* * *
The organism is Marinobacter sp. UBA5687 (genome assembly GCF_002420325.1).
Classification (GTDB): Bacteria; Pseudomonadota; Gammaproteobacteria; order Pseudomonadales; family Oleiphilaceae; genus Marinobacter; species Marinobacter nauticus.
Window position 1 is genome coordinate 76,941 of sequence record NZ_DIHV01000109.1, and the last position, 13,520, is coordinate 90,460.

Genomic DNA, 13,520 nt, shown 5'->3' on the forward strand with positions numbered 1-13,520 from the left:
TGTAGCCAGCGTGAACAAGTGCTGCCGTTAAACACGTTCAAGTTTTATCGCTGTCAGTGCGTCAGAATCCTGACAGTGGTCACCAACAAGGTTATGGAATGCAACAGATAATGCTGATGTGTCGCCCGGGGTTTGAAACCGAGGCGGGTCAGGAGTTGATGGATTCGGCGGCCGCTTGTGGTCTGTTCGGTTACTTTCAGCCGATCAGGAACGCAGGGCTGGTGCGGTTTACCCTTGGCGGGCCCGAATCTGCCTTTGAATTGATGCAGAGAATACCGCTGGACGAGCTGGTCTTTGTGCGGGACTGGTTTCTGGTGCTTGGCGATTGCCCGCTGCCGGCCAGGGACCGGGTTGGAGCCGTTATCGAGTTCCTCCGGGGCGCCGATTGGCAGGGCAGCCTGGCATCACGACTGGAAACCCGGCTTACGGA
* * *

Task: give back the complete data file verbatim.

The organism is Marinobacter sp. UBA5687 (genome assembly GCF_002420325.1).
Classification (GTDB): Bacteria; Pseudomonadota; Gammaproteobacteria; order Pseudomonadales; family Oleiphilaceae; genus Marinobacter; species Marinobacter nauticus.
Window position 1 is genome coordinate 76,941 of sequence record NZ_DIHV01000109.1, and the last position, 13,520, is coordinate 90,460.

Genomic DNA, 13,520 nt, shown 5'->3' on the forward strand with positions numbered 1-13,520 from the left:
TGTAGCCAGCGTGAACAAGTGCTGCCGTTAAACACGTTCAAGTTTTATCGCTGTCAGTGCGTCAGAATCCTGACAGTGGTCACCAACAAGGTTATGGAATGCAACAGATAATGCTGATGTGTCGCCCGGGGTTTGAAACCGAGGCGGGTCAGGAGTTGATGGATTCGGCGGCCGCTTGTGGTCTGTTCGGTTACTTTCAGCCGATCAGGAACGCAGGGCTGGTGCGGTTTACCCTTGGCGGGCCCGAATCTGCCTTTGAATTGATGCAGAGAATACCGCTGGACGAGCTGGTCTTTGTGCGGGACTGGTTTCTGGTGCTTGGCGATTGCCCGCTGCCGGCCAGGGACCGGGTTGGAGCCGTTATCGAGTTCCTCCGGGGCGCCGATTGGCAGGGCAGCCTGGCATCACGACTGGAAACCCGGCTTACGGA